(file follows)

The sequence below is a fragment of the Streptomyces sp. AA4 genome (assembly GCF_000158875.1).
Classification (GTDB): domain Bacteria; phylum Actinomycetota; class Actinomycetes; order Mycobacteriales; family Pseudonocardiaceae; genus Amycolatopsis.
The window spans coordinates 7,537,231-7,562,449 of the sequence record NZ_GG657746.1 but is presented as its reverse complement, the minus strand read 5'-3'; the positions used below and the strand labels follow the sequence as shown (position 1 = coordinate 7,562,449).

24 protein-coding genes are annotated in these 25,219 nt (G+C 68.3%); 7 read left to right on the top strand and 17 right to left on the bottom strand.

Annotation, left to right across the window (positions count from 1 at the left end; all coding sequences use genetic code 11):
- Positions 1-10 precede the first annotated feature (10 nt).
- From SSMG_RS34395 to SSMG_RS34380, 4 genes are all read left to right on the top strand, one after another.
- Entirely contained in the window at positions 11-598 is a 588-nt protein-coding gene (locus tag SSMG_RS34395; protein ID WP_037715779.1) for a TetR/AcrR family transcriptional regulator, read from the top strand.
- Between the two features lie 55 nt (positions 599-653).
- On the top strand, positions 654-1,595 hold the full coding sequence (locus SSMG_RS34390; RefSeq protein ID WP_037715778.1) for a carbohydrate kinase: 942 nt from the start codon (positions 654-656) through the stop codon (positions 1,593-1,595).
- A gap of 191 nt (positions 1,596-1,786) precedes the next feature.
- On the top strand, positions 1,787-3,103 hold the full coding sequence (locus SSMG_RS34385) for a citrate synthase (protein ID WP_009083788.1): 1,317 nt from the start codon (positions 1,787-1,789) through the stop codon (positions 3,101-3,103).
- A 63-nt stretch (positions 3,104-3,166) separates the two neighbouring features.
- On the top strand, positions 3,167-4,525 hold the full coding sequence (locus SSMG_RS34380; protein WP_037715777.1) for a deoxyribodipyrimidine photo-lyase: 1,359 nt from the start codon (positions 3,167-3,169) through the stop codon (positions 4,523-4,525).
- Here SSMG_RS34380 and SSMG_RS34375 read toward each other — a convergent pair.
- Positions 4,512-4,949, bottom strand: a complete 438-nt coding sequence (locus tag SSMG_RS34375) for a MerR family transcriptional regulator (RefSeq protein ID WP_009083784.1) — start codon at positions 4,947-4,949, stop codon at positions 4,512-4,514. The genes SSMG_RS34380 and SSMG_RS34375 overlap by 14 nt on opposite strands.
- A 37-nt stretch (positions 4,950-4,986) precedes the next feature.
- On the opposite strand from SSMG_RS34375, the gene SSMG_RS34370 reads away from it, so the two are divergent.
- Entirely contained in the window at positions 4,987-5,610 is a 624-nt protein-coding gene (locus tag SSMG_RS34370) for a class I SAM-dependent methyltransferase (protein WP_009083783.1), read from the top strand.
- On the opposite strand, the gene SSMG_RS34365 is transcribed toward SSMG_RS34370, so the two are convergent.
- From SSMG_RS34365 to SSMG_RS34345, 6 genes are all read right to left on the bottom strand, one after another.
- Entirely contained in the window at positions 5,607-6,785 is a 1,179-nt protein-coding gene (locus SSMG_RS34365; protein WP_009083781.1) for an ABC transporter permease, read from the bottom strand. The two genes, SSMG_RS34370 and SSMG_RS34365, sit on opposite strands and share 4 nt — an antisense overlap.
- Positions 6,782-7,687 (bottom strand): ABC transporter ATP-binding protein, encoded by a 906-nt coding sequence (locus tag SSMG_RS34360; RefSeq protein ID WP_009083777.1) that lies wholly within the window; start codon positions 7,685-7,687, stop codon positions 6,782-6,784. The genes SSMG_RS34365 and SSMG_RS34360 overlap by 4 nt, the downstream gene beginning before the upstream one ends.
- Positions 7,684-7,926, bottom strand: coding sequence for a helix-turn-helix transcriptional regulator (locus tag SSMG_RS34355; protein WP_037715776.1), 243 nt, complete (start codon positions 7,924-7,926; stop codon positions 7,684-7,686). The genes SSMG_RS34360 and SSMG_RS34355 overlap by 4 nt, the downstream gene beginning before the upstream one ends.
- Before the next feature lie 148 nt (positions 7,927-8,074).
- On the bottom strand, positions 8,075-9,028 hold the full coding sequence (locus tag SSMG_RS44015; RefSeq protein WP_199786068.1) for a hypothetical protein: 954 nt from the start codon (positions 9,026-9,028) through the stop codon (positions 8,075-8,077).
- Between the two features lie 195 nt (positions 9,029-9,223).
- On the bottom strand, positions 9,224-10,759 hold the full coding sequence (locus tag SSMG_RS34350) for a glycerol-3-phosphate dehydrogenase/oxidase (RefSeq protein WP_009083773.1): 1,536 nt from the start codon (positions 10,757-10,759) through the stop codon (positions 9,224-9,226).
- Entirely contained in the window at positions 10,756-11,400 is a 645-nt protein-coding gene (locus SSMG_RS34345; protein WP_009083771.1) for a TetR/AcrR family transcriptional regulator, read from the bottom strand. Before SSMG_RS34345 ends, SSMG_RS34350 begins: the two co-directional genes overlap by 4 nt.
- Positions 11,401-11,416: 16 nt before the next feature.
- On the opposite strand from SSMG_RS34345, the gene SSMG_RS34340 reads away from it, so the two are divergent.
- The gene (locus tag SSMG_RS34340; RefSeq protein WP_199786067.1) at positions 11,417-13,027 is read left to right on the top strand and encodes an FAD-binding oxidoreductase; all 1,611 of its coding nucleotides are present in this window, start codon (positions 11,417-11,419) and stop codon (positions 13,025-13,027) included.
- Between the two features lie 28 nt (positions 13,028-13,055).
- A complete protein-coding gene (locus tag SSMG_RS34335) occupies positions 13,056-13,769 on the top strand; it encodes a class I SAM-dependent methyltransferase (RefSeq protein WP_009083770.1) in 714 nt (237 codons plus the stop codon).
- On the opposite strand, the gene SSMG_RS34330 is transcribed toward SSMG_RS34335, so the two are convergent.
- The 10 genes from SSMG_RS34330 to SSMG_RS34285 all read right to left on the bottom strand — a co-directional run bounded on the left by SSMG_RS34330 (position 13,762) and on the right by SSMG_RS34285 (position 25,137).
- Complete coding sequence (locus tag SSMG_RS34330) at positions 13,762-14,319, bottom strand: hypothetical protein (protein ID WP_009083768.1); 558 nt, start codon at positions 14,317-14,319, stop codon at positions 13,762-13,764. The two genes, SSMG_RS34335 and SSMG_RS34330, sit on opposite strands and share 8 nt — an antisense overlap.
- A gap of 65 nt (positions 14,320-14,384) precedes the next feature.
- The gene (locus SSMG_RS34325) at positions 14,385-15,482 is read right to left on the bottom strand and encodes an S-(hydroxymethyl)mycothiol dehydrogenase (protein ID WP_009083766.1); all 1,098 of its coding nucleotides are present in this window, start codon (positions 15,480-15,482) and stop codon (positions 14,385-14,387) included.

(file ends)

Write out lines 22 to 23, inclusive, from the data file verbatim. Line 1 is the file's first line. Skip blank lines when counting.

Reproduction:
- Entirely contained in the window at positions 5,607-6,785 is a 1,179-nt protein-coding gene (locus SSMG_RS34365; protein WP_009083781.1) for an ABC transporter permease, read from the bottom strand. The two genes, SSMG_RS34370 and SSMG_RS34365, sit on opposite strands and share 4 nt — an antisense overlap.
- Positions 6,782-7,687 (bottom strand): ABC transporter ATP-binding protein, encoded by a 906-nt coding sequence (locus tag SSMG_RS34360; RefSeq protein ID WP_009083777.1) that lies wholly within the window; start codon positions 7,685-7,687, stop codon positions 6,782-6,784. The genes SSMG_RS34365 and SSMG_RS34360 overlap by 4 nt, the downstream gene beginning before the upstream one ends.